It appears to have worked, and Macbeth falters saying, (indicating a change of heart) ” If we should fail? ” Lady Macbeth has now re-engaged him, and Macbeth is curious again. She shows her strength of conviction by almost mocking him in saying “We will fail? “, “Screw your courage to the sticking place – and we’ll not fail”. Believing she now has Macbeth onboard she now continues with the plan. She will make Duncan’s guards’ drunk and she and Macbeth will commit the murder, leaving the guards to take the blame for it. The audience cannot help but realise that the plan is ruthless and cowardly.

Lady Macbeth has thought this through thoroughly and has made her plan as foolproof as possible. She has reconfirmed Macbeth’s original intentions, but in the back of his mind Macbeth will still know that what he is doing is wrong. She used his moral weaknesses, exposed by his underlying ambition, to change his mind, again showing “fiend-like” qualities. On the other hand in Act One, scene seven, she shows us that she knows how to cajole her husband into action, and to suppress his worry, which would be a very helpful quality in a Queen, as her husband the king would often need moral support.

Although in this case it is negative because she is emotionally blackmailing him into going through with the murder, it could be said that it shows us she is totally on her husband’s side, and knows what is best for him in terms of ambition and advancement. She assures him that she will not force him to take sole responsibility for the murder by constantly referring to “the guilt for our great quell” and saying “we’ll not fail”. The use of the words “our” and “we’ll” tells us that she would stick with him no matter what and she won’t abandon him if the plan goes wrong.

However she refers to his courage, showing that he’ll be committing the deed not her. However soon enough there are flaws in what Malcolm said about her being a “fiend like Queen”. So far in the play Lady Macbeth has been a strong character with no weaknesses but now we are starting to see cracks appear in this hard exterior. She cannot be the ruthless monster that she seeks to be; she cannot escape from the inevitable human traits of regret or conscience. The thing that alerted me to this was her almost immediate change from the one who was spurring Macbeth on to the one that needed spurred on.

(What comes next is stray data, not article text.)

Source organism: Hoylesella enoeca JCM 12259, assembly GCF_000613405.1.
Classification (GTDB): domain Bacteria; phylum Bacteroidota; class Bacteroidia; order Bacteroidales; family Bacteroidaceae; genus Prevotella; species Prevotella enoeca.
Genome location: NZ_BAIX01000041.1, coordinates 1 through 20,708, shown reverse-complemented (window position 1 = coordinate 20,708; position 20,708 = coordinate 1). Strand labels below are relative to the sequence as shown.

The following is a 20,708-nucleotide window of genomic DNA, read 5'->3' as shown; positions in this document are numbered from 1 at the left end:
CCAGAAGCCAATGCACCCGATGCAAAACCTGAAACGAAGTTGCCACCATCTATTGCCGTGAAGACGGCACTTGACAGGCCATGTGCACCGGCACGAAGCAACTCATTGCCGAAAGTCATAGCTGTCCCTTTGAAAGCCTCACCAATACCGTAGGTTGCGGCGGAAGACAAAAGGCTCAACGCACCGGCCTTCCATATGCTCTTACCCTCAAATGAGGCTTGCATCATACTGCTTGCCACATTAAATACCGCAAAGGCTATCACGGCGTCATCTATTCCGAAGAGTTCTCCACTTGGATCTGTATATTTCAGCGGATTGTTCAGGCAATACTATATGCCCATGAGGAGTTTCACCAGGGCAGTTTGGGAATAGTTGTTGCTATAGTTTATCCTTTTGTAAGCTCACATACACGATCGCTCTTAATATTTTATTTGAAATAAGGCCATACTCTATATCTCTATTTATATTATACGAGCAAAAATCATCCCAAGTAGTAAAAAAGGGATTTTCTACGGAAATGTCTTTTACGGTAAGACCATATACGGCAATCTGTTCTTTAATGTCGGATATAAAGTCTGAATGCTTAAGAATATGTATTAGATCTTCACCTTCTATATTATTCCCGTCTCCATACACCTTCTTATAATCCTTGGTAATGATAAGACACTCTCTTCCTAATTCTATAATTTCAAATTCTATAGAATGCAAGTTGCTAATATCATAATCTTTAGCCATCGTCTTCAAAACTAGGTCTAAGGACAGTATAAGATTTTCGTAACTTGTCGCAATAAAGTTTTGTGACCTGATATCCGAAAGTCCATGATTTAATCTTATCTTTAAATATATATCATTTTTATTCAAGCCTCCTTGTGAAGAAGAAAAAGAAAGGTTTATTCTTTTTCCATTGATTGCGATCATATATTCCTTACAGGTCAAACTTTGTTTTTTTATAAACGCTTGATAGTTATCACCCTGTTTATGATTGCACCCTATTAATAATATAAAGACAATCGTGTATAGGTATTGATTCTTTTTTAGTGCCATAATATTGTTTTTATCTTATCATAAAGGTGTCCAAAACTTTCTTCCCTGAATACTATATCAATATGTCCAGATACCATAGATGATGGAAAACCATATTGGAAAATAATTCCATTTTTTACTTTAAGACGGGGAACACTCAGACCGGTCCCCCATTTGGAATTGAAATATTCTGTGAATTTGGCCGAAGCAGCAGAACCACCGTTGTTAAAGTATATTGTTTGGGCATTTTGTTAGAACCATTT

In act two scene two she says, “That which hath made them drunk hath made me bold”. She was referring to the alcohol used to get the guards drunk, which she is using to keep her spirits up and her mind focused and willing. This helps prove that she wasn’t inhuman and she does have feelings. Lady Macbeth acts almost schizophrenic when she goes to sleep, indicating a struggle within her between good and evil. She complains about invisible spots of blood on her hands, and tells herself to wash them off.

This could be seen as the real Lady Macbeth trying to forget about the murder, she shuts it off in her conscious mind so when she goes to sleep she is troubled by her conscience and guilt in her subconscious mind. Early in the play she says to Macbeth “a little water clears us of this deed”, when juxtaposed with the sleepwalking scene we can build up a clear image of Lady Macbeth’s conscience. Her guilt could show however that she does have Queen-like qualities, which could also help prove the latter part of Malcolm’s description correct.

Also when Duncan arrives at her castle she is very welcoming and courteous, offering to do everything that the King wants, “in every point twice done and then done double”. This is exactly how a Queen would be expected to welcome someone, and is not how you would expect a murderess to greet someone. In conclusion I do agree with Malcolm’s statement because Lady Macbeth shows great evil and little remorse throughout the play, it is only towards the end of the play that she starts to develop human qualities and ceases to be a monster but by then it is much to late.

Shakespeare wanted us to sympathise with her. The brilliant phrase “look like the innocent flower, be the serpent under it” shows us her fiend-like tendencies and slyness. In Roman Polanski’s film of the play Macbeth, he takes the text literally and has Lady Macbeth played by an innocent flower (soft and beautiful), which is an interesting way to perceive the play as most productions have a dark evil actress playing the character of Lady Macbeth.

Although towards the end of the play when her possible schizophrenia emerges, we discover she is living two lives, that she isn’t completely ruthless and she does show some guilt just in strange ways. However overall I do agree with Malcolm’s statement that Lady Macbeth is a “fiend-like Queen”, in the way she went about becoming Queen and in the way she ruled, even if it was only for a brief period.